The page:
Suzy Cohen, RPh is crazy about genes, and all that they tell us about ourselves.
And she wants you to know what she knows.
Are you familiar with SNPs (read “snips”)?
Most people aren’t, but should be. SNPs stand for single nucleotide polymorphism.
According to Cohen, “SNPs make up your genetic personality, they are neither good or bad, they just occur in your DNA strand from mom and dad…”
Think of them as “DNA speed bumps” that affect anything from eye color, to your sensitivity to certain medications. Our SNPs are as individual as our DNA.
Understanding, even testing, your genes for certain SNPs can help you learn how various SNPs correlate with your illnesses, physical issues, and even personality traits.
Cohen invites us to get a gene report, and look closely at the genes and SNPS reported there.
She explains that some genes have homozygous situations, where a higher risk of occurrence is implied, if you express the trait tied to that gene.
The general idea she wants to get across is that you can have one gene, with many SNPs.
Cohen is quick to point out that, “…there are many, many factors that go into whether or not you express a particular trait… It just means you have a speed bump (or SNP) in your genetic code that increases risk, so you should be especially careful about lifestyle, diet, stress, environmental pollution, radiation, medications, xenobiotics, and every other factor that goes into the formation of cancer in the human body.”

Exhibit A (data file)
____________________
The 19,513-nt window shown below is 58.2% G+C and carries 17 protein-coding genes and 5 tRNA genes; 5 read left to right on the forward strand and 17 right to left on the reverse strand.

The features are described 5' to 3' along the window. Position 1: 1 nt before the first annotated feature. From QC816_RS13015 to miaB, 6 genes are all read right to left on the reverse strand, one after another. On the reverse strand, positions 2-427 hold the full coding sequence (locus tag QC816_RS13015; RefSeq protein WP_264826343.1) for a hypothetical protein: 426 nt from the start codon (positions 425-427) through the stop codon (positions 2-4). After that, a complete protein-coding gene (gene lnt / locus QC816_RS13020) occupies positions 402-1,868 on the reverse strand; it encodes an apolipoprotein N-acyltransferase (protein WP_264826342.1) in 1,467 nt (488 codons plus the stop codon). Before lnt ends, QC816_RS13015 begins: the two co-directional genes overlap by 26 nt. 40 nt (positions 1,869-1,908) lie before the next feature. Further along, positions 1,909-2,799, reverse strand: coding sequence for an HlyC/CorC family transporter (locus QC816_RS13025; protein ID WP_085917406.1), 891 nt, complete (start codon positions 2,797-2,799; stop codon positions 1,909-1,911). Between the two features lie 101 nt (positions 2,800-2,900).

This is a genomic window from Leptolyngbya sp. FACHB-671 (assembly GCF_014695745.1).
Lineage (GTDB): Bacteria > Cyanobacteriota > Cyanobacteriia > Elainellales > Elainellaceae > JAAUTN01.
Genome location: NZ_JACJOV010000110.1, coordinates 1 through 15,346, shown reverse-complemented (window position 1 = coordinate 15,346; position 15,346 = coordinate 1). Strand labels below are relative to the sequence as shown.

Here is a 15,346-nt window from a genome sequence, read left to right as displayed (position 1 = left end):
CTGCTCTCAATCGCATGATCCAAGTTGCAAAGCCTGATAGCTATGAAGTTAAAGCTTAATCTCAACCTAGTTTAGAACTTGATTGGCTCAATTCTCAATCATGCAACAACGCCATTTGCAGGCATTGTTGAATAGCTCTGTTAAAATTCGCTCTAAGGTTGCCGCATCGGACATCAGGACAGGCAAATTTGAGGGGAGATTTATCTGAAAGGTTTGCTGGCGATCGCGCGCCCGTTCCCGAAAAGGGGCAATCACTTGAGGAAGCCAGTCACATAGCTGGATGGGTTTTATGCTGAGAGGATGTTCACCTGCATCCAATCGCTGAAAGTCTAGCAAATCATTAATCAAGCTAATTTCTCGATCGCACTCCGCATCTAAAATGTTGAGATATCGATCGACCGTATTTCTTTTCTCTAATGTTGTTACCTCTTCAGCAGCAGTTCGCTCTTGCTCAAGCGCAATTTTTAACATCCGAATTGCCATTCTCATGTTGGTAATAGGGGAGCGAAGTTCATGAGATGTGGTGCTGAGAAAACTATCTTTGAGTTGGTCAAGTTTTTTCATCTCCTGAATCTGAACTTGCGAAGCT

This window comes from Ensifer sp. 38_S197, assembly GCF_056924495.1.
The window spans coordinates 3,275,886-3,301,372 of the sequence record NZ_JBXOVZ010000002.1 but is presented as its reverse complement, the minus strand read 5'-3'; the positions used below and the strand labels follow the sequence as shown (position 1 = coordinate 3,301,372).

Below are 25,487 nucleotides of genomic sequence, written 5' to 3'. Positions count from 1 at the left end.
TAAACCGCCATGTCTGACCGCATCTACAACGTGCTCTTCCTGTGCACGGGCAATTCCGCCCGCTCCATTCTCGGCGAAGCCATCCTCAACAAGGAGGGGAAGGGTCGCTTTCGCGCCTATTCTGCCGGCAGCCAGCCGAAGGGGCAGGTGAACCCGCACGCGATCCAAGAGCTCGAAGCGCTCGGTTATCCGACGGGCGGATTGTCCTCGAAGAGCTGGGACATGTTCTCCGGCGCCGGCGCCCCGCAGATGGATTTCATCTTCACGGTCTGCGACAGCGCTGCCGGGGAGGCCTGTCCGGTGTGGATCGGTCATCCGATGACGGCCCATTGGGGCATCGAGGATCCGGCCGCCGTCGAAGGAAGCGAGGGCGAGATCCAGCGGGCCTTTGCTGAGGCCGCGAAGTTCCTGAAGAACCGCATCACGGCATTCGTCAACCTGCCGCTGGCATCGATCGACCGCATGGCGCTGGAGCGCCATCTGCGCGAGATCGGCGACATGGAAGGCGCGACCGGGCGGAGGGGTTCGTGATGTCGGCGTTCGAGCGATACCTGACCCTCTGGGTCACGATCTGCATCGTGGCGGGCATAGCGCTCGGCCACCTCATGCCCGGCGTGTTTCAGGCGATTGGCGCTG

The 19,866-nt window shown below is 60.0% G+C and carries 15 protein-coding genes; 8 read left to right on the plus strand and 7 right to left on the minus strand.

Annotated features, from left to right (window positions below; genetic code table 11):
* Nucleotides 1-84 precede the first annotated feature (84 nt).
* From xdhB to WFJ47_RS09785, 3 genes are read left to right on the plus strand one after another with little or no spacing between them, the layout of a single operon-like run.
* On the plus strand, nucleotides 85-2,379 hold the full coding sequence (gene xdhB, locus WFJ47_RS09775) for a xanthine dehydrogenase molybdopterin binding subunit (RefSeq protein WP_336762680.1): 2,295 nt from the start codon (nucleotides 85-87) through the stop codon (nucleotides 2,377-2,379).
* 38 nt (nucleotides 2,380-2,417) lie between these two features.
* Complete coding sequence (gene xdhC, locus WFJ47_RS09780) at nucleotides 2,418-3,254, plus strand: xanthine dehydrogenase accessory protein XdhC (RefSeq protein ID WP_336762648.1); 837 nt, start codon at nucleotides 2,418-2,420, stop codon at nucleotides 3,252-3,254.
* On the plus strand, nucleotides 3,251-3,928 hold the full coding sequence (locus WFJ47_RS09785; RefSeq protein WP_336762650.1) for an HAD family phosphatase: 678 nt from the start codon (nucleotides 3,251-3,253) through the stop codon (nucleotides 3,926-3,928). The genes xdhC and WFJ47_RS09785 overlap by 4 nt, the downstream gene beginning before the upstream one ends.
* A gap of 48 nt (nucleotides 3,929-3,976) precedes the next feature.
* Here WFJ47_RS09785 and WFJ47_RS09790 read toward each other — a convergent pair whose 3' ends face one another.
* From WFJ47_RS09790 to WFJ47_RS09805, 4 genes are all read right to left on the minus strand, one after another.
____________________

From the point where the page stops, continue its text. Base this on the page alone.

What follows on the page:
So what do you do?
Cohen says, “nothing,” if no symptoms present.
However, if you are having significant health problems, you should definitely consider doing your genetic homework. You can easily obtain a comprehensive web report to quickly determine how your SNPs may be contributing to your illness.
From there, you can research vitamins, minerals and medications that might bring relief, with the help of your medical professional.
Be advised, says Cohen, “ there are not a lot of people who know about this.”
But be encouraged: The more you know about your genetic makeup the better.
Read the full article here:Genes, Methylation and Your Health